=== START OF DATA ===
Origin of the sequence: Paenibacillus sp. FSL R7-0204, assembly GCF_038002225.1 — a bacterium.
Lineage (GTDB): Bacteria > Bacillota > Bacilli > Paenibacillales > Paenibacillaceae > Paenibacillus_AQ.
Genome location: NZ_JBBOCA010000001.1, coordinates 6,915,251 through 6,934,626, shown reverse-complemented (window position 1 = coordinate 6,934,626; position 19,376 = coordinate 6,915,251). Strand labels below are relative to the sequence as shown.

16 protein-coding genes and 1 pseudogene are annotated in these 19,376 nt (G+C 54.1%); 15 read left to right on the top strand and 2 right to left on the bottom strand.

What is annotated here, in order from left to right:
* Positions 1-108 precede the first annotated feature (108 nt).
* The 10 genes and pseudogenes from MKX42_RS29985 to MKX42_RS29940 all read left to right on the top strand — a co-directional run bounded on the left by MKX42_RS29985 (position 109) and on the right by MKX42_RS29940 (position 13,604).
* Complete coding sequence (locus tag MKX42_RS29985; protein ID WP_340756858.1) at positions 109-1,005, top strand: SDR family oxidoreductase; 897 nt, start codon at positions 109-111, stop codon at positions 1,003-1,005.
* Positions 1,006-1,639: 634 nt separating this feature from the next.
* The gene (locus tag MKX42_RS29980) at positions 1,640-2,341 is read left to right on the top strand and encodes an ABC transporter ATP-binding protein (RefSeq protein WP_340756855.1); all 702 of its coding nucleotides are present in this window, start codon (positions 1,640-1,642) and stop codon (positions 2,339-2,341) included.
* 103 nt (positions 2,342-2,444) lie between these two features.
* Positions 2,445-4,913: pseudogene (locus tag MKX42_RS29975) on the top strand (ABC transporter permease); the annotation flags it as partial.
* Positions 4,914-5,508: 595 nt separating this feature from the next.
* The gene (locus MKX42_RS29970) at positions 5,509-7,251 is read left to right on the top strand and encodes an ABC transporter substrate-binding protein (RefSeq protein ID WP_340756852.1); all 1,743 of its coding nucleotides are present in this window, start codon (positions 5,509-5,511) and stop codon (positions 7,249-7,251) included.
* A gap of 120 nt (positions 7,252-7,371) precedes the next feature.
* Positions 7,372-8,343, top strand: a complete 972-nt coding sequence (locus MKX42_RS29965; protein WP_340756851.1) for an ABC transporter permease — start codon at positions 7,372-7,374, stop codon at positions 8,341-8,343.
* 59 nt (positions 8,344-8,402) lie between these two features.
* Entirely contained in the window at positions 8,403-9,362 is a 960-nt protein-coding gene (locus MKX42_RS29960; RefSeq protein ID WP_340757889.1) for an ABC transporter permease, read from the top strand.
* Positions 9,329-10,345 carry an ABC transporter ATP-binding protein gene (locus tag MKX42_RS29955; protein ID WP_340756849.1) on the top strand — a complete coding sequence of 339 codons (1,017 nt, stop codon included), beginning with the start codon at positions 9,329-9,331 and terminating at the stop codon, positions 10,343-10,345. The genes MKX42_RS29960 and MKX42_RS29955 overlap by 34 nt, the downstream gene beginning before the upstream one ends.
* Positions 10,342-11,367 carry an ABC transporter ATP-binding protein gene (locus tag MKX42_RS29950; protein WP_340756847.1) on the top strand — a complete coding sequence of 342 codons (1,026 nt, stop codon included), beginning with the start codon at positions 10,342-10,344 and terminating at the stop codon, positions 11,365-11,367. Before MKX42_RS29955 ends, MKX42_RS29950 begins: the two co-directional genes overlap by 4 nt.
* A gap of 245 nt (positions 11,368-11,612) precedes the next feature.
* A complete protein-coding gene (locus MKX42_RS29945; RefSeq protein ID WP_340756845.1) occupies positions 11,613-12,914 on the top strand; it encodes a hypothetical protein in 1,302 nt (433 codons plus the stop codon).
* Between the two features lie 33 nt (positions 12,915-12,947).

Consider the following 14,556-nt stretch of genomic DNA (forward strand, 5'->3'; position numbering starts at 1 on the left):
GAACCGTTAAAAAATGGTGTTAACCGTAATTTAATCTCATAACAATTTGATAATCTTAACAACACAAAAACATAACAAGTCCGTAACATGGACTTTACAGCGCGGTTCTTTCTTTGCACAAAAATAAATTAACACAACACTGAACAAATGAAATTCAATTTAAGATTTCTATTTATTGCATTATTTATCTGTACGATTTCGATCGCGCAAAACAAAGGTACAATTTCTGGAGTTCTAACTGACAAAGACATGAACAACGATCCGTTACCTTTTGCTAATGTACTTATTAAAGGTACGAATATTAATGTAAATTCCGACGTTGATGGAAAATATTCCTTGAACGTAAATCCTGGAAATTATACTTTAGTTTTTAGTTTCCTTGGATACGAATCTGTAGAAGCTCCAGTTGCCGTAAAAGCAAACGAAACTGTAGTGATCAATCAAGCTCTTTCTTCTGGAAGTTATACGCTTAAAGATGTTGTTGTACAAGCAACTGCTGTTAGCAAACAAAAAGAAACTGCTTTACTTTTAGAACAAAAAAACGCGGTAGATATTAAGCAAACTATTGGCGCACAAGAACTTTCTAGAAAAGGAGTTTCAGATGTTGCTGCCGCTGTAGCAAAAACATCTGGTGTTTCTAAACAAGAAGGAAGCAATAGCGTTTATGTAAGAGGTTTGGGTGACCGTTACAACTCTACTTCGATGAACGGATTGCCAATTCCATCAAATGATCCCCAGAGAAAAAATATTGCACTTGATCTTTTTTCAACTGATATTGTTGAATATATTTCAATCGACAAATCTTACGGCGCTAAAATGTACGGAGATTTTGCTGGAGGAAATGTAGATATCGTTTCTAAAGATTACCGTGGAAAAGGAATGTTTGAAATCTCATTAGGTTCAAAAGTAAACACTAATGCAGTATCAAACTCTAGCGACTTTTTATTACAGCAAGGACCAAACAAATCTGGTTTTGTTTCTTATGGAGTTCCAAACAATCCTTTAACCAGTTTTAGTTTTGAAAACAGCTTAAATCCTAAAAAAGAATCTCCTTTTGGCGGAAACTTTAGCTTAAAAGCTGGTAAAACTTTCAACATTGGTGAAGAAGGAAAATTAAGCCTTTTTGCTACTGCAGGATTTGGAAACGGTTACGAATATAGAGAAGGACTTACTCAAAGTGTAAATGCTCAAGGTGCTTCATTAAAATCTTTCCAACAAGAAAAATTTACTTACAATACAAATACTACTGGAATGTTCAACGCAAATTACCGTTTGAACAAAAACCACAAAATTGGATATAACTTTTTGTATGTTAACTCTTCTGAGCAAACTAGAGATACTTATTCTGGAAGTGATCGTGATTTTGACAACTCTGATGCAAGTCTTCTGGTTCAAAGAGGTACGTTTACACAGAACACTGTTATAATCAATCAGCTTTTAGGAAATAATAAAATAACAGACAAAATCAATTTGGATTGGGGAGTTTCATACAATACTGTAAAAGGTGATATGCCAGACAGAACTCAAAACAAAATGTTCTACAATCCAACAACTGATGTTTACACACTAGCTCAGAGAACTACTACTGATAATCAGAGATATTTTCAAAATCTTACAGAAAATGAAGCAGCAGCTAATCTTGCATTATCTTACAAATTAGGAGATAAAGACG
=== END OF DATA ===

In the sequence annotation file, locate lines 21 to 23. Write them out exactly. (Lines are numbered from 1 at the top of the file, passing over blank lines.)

* A gap of 245 nt (positions 11,368-11,612) precedes the next feature.
* A complete protein-coding gene (locus MKX42_RS29945; RefSeq protein ID WP_340756845.1) occupies positions 11,613-12,914 on the top strand; it encodes a hypothetical protein in 1,302 nt (433 codons plus the stop codon).
* Between the two features lie 33 nt (positions 12,915-12,947).